Heaven, or the heavens, is a common religious, cosmological, or transcendent place where beings such as gods, angels, spirits, saints, or venerated ancestors are said to originate, be enthroned, or live. According to the beliefs of some religions, heavenly beings can descend to Earth or incarnate, and earthly beings can ascend to Heaven in the afterlife, or in exceptional cases enter Heaven alive.
Heaven is often described as a "higher place", the holiest place, a Paradise, in contrast to hell or the Underworld or the "low places", and universally or conditionally accessible by earthly beings according to various standards of divinity, goodness, piety, faith, or other virtues or right beliefs or simply the will of God. Some believe in the possibility of a heaven on Earth in a world to come.
Another belief is in an axis mundi or world tree which connects the heavens, the terrestrial world, and the underworld. In Indian religions, heaven is considered as Svarga loka, and the soul is again subjected to rebirth in different living forms according to its karma. This cycle can be broken after a soul achieves Moksha or Nirvana. Any place of existence, either of humans, souls or deities, outside the tangible world (Heaven, Hell, or other) is referred to as otherworld.
The modern English word heaven is derived from the earlier (Middle English) heven (attested 1159); this in turn was developed from the previous Old English form heofon. By about 1000, heofon was being used in reference to the Christianized "place where God dwells", but originally, it had signified "sky, firmament" (e.g. in Beowulf, c. 725). The English term has cognates in the other Germanic languages: Old Saxon heƀan "sky, heaven" (hence also Middle Low German heven "sky"), Old Icelandic himinn, Gothic himins; and those with a variant final -l: Old Frisian himel, himul "sky, heaven", Old Saxon and Old High German himil, Old Saxon and Middle Low German hemmel, Old Dutch and Dutch hemel, and modern German Himmel. All of these have been derived from a reconstructed Proto-Germanic form *hemina-. or *hemō.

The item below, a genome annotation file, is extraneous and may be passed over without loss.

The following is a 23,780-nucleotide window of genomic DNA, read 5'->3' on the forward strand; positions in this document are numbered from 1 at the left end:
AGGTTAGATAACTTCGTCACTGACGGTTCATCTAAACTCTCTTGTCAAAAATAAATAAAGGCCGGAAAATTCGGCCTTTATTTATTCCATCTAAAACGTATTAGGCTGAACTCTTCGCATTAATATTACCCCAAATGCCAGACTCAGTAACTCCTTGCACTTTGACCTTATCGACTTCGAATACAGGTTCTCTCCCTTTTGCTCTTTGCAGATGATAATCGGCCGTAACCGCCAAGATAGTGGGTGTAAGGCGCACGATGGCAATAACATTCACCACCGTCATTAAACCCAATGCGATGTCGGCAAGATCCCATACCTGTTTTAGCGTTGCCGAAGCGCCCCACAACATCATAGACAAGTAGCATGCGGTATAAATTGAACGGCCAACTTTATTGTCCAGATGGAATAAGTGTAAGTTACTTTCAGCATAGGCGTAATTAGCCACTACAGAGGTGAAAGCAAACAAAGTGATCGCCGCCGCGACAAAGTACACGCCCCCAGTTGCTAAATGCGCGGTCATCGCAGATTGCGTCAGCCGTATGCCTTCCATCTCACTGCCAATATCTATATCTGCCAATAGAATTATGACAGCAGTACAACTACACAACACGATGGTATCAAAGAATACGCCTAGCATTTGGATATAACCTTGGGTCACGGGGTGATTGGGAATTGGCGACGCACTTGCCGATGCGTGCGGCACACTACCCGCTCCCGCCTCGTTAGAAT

The further derivation of this form is uncertain. A connection to Proto-Indo-European *ḱem- "cover, shroud", via a reconstructed *k̑emen- or *k̑ōmen- "stone, heaven", has been proposed. Others endorse the derivation from a Proto-Indo-European root *h₂éḱmō "stone" and, possibly, "heavenly vault" at the origin of this word, which then would have as cognates Ancient Greek ἄκμων (ákmōn "anvil, pestle; meteorite"), Persian آسمان (âsemân, âsmân "stone, sling-stone; sky, heaven") and Sanskrit अश्मन् (aśman "stone, rock, sling-stone; thunderbolt; the firmament"). In the latter case English hammer would be another cognate to the word.
The ancient Mesopotamians regarded the sky as a series of domes (usually three, but sometimes seven) covering the flat Earth. Each dome was made of a different kind of precious stone. The lowest dome of heaven was made of jasper and was the home of the stars. The middle dome of heaven was made of saggilmut stone and was the abode of the Igigi. The highest and outermost dome of heaven was made of luludānītu stone and was personified as An, the god of the sky. The celestial bodies were equated with specific deities as well. The planet Venus was believed to be Inanna, the goddess of love, sex, and war. The Sun was her brother Utu, the god of justice, and the Moon was their father Nanna.
In ancient Near Eastern cultures in general and in Mesopotamia in particular, humans had little to no access to the divine realm. Heaven and Earth were separated by their very nature; humans could see and be affected by elements of the lower heaven, such as stars and storms, but ordinary mortals could not go to Heaven because it was the abode of the gods alone. In the Epic of Gilgamesh, Gilgamesh says to Enkidu, "Who can go up to heaven, my friend? Only the gods dwell with Shamash forever." Instead, after a person died, his or her soul went to Kur (later known as Irkalla), a dark shadowy underworld, located deep below the surface of the earth.